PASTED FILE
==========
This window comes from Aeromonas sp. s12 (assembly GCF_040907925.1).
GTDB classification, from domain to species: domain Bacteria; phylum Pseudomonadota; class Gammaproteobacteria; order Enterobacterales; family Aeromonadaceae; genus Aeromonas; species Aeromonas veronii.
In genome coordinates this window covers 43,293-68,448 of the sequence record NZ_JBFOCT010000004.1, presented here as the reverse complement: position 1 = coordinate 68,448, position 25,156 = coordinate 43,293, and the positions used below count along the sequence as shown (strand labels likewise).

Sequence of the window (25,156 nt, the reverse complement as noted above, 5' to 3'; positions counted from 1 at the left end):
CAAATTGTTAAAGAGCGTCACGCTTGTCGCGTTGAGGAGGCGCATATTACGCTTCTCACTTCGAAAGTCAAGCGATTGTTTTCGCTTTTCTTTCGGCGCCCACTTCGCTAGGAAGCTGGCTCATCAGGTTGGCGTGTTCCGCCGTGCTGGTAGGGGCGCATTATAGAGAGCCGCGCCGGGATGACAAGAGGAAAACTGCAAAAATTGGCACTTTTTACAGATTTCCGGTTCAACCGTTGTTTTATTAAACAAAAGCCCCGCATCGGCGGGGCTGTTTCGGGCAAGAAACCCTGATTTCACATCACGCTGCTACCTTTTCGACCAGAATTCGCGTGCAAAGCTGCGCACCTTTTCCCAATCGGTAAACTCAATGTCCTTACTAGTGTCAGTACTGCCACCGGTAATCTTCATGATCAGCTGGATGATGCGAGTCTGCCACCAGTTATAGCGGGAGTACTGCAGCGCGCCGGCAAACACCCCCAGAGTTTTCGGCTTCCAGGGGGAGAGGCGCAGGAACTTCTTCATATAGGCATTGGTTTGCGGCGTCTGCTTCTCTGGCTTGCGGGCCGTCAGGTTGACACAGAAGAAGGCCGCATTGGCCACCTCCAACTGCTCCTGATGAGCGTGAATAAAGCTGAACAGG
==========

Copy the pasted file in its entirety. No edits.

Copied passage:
This window comes from Aeromonas sp. s12 (assembly GCF_040907925.1).
GTDB classification, from domain to species: domain Bacteria; phylum Pseudomonadota; class Gammaproteobacteria; order Enterobacterales; family Aeromonadaceae; genus Aeromonas; species Aeromonas veronii.
In genome coordinates this window covers 43,293-68,448 of the sequence record NZ_JBFOCT010000004.1, presented here as the reverse complement: position 1 = coordinate 68,448, position 25,156 = coordinate 43,293, and the positions used below count along the sequence as shown (strand labels likewise).

Sequence of the window (25,156 nt, the reverse complement as noted above, 5' to 3'; positions counted from 1 at the left end):
CAAATTGTTAAAGAGCGTCACGCTTGTCGCGTTGAGGAGGCGCATATTACGCTTCTCACTTCGAAAGTCAAGCGATTGTTTTCGCTTTTCTTTCGGCGCCCACTTCGCTAGGAAGCTGGCTCATCAGGTTGGCGTGTTCCGCCGTGCTGGTAGGGGCGCATTATAGAGAGCCGCGCCGGGATGACAAGAGGAAAACTGCAAAAATTGGCACTTTTTACAGATTTCCGGTTCAACCGTTGTTTTATTAAACAAAAGCCCCGCATCGGCGGGGCTGTTTCGGGCAAGAAACCCTGATTTCACATCACGCTGCTACCTTTTCGACCAGAATTCGCGTGCAAAGCTGCGCACCTTTTCCCAATCGGTAAACTCAATGTCCTTACTAGTGTCAGTACTGCCACCGGTAATCTTCATGATCAGCTGGATGATGCGAGTCTGCCACCAGTTATAGCGGGAGTACTGCAGCGCGCCGGCAAACACCCCCAGAGTTTTCGGCTTCCAGGGGGAGAGGCGCAGGAACTTCTTCATATAGGCATTGGTTTGCGGCGTCTGCTTCTCTGGCTTGCGGGCCGTCAGGTTGACACAGAAGAAGGCCGCATTGGCCACCTCCAACTGCTCCTGATGAGCGTGAATAAAGCTGAACAGG